Shortage of gas

Even before NordStream 2 was put into service, Russia has already used this as a weapon, something they do with the entirety of their gas production and have been doing for many years — just ask the Ukrainians. Russia has now deliberately restricted the supply of gas, probably both in order to increase the price and to exercise pressure on the EU to permit the supply of gas via NordStream 2.

Gas prices are now soaring, to the delight of Gazprom and the Kremlin. The biggest win, however, is not the resulting income: it is that a means of exercising power over Europe now exists that previously only existed with regard to Ukraine and Turkey. Russia is militarised to a degree known as “whole of government”. This means that all policymaking is part of warfare, including agricultural policy and economic policy — but above all energy policy.

Supply chains and transports

Supply chains have been under pressure for a long time and were severely disrupted by the pandemic. The running aground of EverGiven in Suez and the port congestion problem in California and southern China as well as the increase in the price of containers have, taken together, sharply increased friction in the transport and supply system.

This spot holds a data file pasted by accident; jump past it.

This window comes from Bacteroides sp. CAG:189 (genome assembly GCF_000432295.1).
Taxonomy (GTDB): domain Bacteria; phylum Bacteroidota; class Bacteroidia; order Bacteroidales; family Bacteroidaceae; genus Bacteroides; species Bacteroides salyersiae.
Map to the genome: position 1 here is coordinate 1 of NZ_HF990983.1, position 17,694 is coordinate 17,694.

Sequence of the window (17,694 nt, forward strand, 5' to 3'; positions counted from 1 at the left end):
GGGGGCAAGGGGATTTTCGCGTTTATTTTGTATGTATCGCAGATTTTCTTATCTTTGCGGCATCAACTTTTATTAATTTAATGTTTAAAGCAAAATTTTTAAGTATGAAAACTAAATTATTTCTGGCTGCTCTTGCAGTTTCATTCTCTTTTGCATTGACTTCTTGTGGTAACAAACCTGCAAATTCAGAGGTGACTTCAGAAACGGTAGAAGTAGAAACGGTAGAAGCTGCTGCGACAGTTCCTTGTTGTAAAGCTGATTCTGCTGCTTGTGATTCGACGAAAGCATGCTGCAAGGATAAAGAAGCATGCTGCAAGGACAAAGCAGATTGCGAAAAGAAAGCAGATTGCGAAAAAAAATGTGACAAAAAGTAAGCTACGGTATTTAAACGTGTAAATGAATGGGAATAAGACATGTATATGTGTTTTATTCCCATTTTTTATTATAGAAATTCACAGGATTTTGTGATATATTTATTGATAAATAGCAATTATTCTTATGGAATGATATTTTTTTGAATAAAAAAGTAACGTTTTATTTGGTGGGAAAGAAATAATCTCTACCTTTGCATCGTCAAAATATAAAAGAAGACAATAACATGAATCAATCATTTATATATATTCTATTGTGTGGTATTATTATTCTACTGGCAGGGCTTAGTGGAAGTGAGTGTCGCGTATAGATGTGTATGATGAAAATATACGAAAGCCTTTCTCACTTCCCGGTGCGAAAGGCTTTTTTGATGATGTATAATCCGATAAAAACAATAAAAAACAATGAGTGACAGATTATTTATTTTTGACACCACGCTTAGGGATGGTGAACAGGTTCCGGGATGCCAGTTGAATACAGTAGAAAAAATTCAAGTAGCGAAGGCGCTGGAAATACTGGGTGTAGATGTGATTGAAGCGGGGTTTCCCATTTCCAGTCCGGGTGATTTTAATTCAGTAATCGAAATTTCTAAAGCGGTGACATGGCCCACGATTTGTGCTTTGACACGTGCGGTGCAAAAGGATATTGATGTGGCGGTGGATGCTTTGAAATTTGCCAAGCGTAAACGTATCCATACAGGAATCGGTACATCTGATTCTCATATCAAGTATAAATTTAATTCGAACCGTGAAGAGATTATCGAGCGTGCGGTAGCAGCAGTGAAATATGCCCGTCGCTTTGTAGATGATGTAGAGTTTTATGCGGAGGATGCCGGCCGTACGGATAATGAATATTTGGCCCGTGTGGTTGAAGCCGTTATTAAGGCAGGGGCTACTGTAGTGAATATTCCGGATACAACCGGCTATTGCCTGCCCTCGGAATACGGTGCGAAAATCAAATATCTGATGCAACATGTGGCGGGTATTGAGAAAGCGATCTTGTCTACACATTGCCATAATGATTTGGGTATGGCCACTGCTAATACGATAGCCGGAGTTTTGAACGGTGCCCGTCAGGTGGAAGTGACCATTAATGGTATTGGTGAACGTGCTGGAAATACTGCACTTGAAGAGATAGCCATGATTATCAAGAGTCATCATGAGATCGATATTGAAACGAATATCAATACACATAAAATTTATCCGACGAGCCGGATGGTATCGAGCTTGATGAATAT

We can rely on there being continued impacts on supply chains due to geopolitical factors if China turns to a more protectionist policy and wholly or partially abandons its measures connected with the Belt-and-Road Initiative. The grey rhino is, of course, a Chinese attack on Taiwan, which would collapse the supply of semiconductors with resulting catawstrophic consequences.


Conclusions

It is clear that supply and infrastructure challenges are now beginning to have real implications for the economy and trade, but also for geopolitics and security. This is a type of geostrategic risk that neither governments nor major companies have taken the measure of. At the moment crisis management is underway in a number of management groups and government offices worldwide due to the problems enumerated above. If we do not work methodically at clearing away the problem, it will only grow bigger in the future and so become a serious security problem.

If all of the risks above tip over into crisis simultaneously, societal breakdown, to a greater or lesser degree, will be the result. The societal contract will then, inexorably, collapse. Moreover, it looks as though the solution to all the problems above is in direct conflict with what is good for the climate and, not least, for the rule-based world order. A difficult tightrope walk for politicians, regardless of where they are from.

Freddy Jönsson Hanberg
Head of Strategic Advice